Tuesday, September 28, 2010

A Mother's Love

A lot has been written about a mother's love, about what a mother will do for her children.  Yesterday I heard a story of a mother's love that haunts me...because of the greatness of this mother's love, but more so because of the greatness of the scourge that could create her situation.

There are lots of adoptions happening in Uganda right now.  After six months of the process being closed earlier this year, the channels are flowing again, and family upon family from America are in Uganda joyfully bringing home their adoptive children.

I can only imagine how it feels to the learned judges of the High Court of Uganda that approve these cases.  They love their country.  They have served it well.  They overcame great odds to become attorneys and now justices.  And in the last thirty years, they have seen their country ravaged by war and AIDS and poverty, so much so that they now must preside over the process of sending its next generation to another land.  How bittersweet this must be...seeing all that promise for the future sent elsewhere.

In one case yesterday, a woman from Texas is seeking to adopt three older children living in a orphanage.  These children have a living mother.  Like many children in this country, their mother has placed them in an orphanage because she is unable to feed them.  Once widowed or abandoned, a Ugandan woman has little hope of earning enough to feed herself, much less a larger family.

For reasons only the judge understands, he approved the Texas family to adopt the two older children, but ruled that the younger girl, around age eight or nine, must remain in Uganda.  The birth mother was in the courtroom for the proceedings, and one might think that this decision would give her great joy.  One of her children was being preserved for her.  But, that is not what happened.

This birth mother got on her knees before the judge and wept.  She pleaded and begged him to let her daughter be adopted and go to America.

Last night, I could not sleep thinking about that woman.   What must it take for her to beg a judge to send her little girl away, perhaps never to be seen again?  How desperate must be her circumstances?  How much must she love her child to make this ultimate sacrifice?  And perhaps most tragically, how unjust is it that America is so full of plenty while sweet mothers around the world suffer to even feed their children?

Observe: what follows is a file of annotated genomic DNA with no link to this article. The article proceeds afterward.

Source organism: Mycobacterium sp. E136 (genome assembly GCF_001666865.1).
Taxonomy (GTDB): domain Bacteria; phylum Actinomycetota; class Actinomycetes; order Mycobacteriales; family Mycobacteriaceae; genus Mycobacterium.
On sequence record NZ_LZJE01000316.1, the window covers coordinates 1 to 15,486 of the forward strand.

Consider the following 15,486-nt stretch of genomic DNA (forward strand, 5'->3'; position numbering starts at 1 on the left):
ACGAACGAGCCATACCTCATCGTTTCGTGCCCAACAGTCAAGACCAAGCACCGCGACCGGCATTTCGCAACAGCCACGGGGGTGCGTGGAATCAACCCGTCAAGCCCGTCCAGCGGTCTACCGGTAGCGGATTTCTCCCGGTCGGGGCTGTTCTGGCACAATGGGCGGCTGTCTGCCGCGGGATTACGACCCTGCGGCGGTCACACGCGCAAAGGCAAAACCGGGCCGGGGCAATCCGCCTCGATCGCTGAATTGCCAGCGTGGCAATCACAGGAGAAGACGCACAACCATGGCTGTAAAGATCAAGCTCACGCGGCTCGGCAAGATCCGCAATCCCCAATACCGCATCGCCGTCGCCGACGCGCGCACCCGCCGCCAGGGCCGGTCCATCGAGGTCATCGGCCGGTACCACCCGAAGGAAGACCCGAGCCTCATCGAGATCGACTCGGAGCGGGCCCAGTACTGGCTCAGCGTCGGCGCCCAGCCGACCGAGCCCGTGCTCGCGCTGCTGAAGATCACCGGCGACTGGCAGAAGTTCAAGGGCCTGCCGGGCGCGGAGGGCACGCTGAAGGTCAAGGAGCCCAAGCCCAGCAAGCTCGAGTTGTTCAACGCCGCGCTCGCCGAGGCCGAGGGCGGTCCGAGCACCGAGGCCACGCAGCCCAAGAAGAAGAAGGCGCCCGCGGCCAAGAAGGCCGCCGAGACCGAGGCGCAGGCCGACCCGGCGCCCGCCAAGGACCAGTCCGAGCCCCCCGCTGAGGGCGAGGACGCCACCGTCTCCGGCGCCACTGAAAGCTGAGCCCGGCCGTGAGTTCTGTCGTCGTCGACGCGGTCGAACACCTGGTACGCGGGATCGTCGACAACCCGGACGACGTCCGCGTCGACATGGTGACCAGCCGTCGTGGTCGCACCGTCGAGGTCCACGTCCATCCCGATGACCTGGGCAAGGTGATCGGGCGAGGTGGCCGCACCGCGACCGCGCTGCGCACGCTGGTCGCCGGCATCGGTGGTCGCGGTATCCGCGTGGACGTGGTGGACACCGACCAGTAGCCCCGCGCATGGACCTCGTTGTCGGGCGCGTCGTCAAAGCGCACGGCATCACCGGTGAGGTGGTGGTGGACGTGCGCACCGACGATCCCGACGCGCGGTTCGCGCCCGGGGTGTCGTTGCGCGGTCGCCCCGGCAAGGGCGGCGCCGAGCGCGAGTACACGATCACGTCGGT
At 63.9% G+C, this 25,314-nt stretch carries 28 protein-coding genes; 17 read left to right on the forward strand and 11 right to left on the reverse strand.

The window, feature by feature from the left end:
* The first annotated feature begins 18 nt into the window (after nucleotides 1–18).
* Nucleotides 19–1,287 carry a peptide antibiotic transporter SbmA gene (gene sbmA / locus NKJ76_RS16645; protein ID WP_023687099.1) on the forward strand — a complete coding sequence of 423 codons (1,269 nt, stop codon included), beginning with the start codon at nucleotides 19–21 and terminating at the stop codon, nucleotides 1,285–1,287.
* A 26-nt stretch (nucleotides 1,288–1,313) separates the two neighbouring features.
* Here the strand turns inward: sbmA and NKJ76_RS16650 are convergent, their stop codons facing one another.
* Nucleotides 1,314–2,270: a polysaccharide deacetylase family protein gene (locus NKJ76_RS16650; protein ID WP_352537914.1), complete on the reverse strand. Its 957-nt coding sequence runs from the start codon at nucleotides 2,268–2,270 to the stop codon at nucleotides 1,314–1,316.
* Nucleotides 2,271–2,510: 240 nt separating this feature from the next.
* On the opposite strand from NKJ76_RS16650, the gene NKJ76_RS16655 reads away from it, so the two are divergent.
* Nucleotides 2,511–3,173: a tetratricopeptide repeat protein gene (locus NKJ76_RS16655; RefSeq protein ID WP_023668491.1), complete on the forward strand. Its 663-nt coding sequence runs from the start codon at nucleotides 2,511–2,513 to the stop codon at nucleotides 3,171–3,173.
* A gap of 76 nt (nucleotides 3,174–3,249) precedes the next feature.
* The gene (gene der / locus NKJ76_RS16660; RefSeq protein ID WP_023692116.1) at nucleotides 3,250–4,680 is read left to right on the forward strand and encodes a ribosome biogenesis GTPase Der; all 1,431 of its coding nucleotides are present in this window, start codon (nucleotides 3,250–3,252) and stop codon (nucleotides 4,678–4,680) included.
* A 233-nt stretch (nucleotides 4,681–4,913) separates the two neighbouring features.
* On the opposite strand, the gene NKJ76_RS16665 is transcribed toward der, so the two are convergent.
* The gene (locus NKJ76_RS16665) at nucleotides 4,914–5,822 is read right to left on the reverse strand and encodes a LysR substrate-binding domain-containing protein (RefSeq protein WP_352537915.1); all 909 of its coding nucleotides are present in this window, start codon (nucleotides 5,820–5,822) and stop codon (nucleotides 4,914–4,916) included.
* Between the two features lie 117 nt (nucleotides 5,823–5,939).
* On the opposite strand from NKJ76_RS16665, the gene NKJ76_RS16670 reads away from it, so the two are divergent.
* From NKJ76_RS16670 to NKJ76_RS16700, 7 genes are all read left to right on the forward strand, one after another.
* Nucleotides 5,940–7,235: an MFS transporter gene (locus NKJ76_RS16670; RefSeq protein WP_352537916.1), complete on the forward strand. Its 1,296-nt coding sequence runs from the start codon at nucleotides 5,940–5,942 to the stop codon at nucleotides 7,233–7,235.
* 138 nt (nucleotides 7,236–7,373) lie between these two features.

Mothers of the World, rise up!  These women are our sisters.  God has called us to come alongside them.  Try to imagine that the tables are turned.  Try to imagine YOUR children are starving while millions of mothers just across the sea drink lattes and watch television.  What would YOU want them to do?  What would you BEG them to do?

Mother the World!  www.mothertheworld.org 

Sunday, September 19, 2010

Big Dad

Our little boy Nathan has only seen my husband in photos.  Nathan first father died when he was very young, just a toddler.  This little guy desperately wants a father.  We were told recently that after looking at pictures of Jerry, Nathan commented with pride "That is a really big Dad!" 

Oh Nathan, if you only knew.  Yes my son, God has blessed you with a really big dad. 

The biggest thing about this dad is his heart.  As a metaphor for his life, when Jerry was being delivered, the doctor in rural Louisiana told his sweet mother that he had died in the womb, and she labored all night thinking he would be still born.  It turns out, Jerry's heartbeat was so strong, the doctor mistook it for his mother's!  And so he burst forth, a big, bouncing over-ten-pounder, grinning away.  Fifty years later, his mother still had tears in her eyes telling me of that moment.

God had a big purpose for that big-hearted baby.  Over the course of his life, he has been called again and again to be a big dad.  Three prophets on two continents have spoken this scripture over my husband:

Genesis 17:3-4 Abram fell face down, and God said to him, "As for me, this is my covenant with you: You will be the father of many nations."

Some years ago, the enemy tried to take Jerry out.  It broke him almost completely.  He lost everything...his marriage, his home, his job, his car.  In his darkest moment, he did the only thing he knew left to do.  He fell on his face and cried out to God to help him.  And God showed up.  Like with Abraham, God is not only blessing Jerry but giving him so much more than he could have ever dreamed of before.

In the last five years, God has added this one to Big Dad's list. 

And this one.

And a daughter-in-law and these three beautiful grandkids...

And this awesome son-in-law, who calls him...Dad.

And God led this unlikely candidate into a relationship with lots of kids that really, really need a dad...

And soon, very soon, he will officially become Big Dad to three more.